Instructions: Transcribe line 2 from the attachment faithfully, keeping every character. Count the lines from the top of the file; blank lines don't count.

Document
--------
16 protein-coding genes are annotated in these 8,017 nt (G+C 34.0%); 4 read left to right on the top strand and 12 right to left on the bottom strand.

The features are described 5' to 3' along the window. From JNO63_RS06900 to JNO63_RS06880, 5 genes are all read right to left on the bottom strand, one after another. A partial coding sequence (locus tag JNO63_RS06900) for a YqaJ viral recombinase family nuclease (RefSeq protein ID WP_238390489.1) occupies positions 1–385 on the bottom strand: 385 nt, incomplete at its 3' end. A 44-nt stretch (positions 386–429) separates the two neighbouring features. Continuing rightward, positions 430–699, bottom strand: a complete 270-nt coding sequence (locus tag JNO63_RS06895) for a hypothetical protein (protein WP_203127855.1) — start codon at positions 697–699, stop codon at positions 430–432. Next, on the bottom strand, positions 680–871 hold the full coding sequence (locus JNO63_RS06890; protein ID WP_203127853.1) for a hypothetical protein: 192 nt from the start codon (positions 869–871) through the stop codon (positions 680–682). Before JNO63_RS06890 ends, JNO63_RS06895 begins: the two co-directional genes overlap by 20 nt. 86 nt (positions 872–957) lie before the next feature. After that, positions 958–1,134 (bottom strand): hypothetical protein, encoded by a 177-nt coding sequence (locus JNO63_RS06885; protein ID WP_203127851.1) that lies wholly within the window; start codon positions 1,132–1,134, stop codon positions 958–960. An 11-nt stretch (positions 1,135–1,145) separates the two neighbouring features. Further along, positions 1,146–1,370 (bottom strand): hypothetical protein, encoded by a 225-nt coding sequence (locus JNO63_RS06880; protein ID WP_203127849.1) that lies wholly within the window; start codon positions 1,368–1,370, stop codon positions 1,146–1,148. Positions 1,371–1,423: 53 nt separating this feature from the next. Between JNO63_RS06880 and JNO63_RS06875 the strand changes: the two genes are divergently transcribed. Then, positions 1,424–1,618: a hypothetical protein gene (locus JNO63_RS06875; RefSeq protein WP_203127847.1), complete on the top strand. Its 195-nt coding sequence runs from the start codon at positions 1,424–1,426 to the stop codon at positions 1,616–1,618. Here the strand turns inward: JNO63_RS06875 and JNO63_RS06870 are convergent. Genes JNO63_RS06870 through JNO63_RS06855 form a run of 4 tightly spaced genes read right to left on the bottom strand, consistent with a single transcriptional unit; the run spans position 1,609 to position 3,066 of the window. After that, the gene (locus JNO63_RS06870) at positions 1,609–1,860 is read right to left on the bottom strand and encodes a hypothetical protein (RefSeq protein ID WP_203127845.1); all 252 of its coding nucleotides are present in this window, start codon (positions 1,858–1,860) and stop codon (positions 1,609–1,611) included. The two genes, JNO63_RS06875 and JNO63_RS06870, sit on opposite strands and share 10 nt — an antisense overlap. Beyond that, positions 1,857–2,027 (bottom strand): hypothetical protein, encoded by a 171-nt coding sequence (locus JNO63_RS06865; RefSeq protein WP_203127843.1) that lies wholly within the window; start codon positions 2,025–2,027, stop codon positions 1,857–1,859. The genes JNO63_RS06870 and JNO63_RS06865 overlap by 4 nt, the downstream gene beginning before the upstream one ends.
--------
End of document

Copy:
The features are described 5' to 3' along the window. From JNO63_RS06900 to JNO63_RS06880, 5 genes are all read right to left on the bottom strand, one after another. A partial coding sequence (locus tag JNO63_RS06900) for a YqaJ viral recombinase family nuclease (RefSeq protein ID WP_238390489.1) occupies positions 1–385 on the bottom strand: 385 nt, incomplete at its 3' end. A 44-nt stretch (positions 386–429) separates the two neighbouring features. Continuing rightward, positions 430–699, bottom strand: a complete 270-nt coding sequence (locus tag JNO63_RS06895) for a hypothetical protein (protein WP_203127855.1) — start codon at positions 697–699, stop codon at positions 430–432. Next, on the bottom strand, positions 680–871 hold the full coding sequence (locus JNO63_RS06890; protein ID WP_203127853.1) for a hypothetical protein: 192 nt from the start codon (positions 869–871) through the stop codon (positions 680–682). Before JNO63_RS06890 ends, JNO63_RS06895 begins: the two co-directional genes overlap by 20 nt. 86 nt (positions 872–957) lie before the next feature. After that, positions 958–1,134 (bottom strand): hypothetical protein, encoded by a 177-nt coding sequence (locus JNO63_RS06885; protein ID WP_203127851.1) that lies wholly within the window; start codon positions 1,132–1,134, stop codon positions 958–960. An 11-nt stretch (positions 1,135–1,145) separates the two neighbouring features. Further along, positions 1,146–1,370 (bottom strand): hypothetical protein, encoded by a 225-nt coding sequence (locus JNO63_RS06880; protein ID WP_203127849.1) that lies wholly within the window; start codon positions 1,368–1,370, stop codon positions 1,146–1,148. Positions 1,371–1,423: 53 nt separating this feature from the next. Between JNO63_RS06880 and JNO63_RS06875 the strand changes: the two genes are divergently transcribed. Then, positions 1,424–1,618: a hypothetical protein gene (locus JNO63_RS06875; RefSeq protein WP_203127847.1), complete on the top strand. Its 195-nt coding sequence runs from the start codon at positions 1,424–1,426 to the stop codon at positions 1,616–1,618. Here the strand turns inward: JNO63_RS06875 and JNO63_RS06870 are convergent. Genes JNO63_RS06870 through JNO63_RS06855 form a run of 4 tightly spaced genes read right to left on the bottom strand, consistent with a single transcriptional unit; the run spans position 1,609 to position 3,066 of the window. After that, the gene (locus JNO63_RS06870) at positions 1,609–1,860 is read right to left on the bottom strand and encodes a hypothetical protein (RefSeq protein ID WP_203127845.1); all 252 of its coding nucleotides are present in this window, start codon (positions 1,858–1,860) and stop codon (positions 1,609–1,611) included. The two genes, JNO63_RS06875 and JNO63_RS06870, sit on opposite strands and share 10 nt — an antisense overlap. Beyond that, positions 1,857–2,027 (bottom strand): hypothetical protein, encoded by a 171-nt coding sequence (locus JNO63_RS06865; RefSeq protein WP_203127843.1) that lies wholly within the window; start codon positions 2,025–2,027, stop codon positions 1,857–1,859. The genes JNO63_RS06870 and JNO63_RS06865 overlap by 4 nt, the downstream gene beginning before the upstream one ends.